MAN IS THE REAL ALIEN.
I reread a few classic short stories this week, one by an American and one by a Frenchman. In each story, man was this dissatisfied creature who couldn't find himself whether on Earth or Mars or Minerva. He tainted everything he touched.
Through science fiction as a genre, this avenue of thought is prevalent. It's the best of social criticism, albeit a veiled philosophy--
CAUTION! MAN IS CAPABLE OF MASS DESTRUCTION.
It's a disturbing but simple pattern. Humans introduce music or a virus or a bomb and a civilization is forever changed. Consider Alas, Babylon by Pat Frank, a seminal apocalyptic work from 1959. Yes, it deals with the effects of a nuclear war on the small town of Fort Repose, Florida, but it began with an inciting accident in Syria. Post-war life shows the natural and realistic breakdown of society amid its plucky and frequently criminal citizens.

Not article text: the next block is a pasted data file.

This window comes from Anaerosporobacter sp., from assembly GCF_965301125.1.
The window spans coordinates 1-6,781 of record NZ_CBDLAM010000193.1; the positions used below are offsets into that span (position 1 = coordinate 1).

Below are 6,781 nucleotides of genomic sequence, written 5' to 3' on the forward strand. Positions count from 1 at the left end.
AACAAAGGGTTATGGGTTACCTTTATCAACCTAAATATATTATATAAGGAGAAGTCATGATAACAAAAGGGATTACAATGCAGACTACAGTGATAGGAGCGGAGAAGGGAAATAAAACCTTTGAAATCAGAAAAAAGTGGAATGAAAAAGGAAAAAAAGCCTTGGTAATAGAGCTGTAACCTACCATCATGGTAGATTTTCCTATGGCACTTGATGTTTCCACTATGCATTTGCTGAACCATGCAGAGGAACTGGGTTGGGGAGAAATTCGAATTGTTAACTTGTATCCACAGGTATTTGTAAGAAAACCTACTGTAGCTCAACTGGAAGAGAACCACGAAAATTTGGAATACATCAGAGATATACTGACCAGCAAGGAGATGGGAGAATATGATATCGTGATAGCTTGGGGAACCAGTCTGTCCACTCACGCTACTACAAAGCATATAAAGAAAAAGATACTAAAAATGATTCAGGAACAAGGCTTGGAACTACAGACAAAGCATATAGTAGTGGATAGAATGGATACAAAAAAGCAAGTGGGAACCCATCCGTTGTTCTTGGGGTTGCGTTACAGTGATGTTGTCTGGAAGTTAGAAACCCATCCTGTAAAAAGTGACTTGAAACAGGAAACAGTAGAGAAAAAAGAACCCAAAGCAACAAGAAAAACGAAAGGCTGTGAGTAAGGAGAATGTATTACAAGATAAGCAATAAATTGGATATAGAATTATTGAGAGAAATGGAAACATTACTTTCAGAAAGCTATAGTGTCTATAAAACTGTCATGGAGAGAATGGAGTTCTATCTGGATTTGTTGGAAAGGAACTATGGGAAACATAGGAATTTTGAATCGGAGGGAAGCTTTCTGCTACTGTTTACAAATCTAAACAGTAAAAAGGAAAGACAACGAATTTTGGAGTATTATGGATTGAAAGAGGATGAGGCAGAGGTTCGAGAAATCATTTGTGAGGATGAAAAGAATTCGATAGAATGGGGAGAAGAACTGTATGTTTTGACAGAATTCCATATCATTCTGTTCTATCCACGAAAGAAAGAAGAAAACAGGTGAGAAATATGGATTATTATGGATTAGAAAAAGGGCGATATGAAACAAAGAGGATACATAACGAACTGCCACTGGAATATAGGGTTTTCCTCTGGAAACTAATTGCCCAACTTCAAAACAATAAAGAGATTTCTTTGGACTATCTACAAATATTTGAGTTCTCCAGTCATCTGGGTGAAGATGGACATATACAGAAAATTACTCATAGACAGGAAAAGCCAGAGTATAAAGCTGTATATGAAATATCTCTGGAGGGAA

The genre is a simple yet provoking tool. The stories may explore new places and settings but really they depict man's true nature and often the consequence of choice. I have many favorites including Orson Scott Card's series and Isaac Asimov's short stories, but I most frequently recommend the list below:
Share your favorite short or long science fiction reads in the comments section, especially why you love a particular story!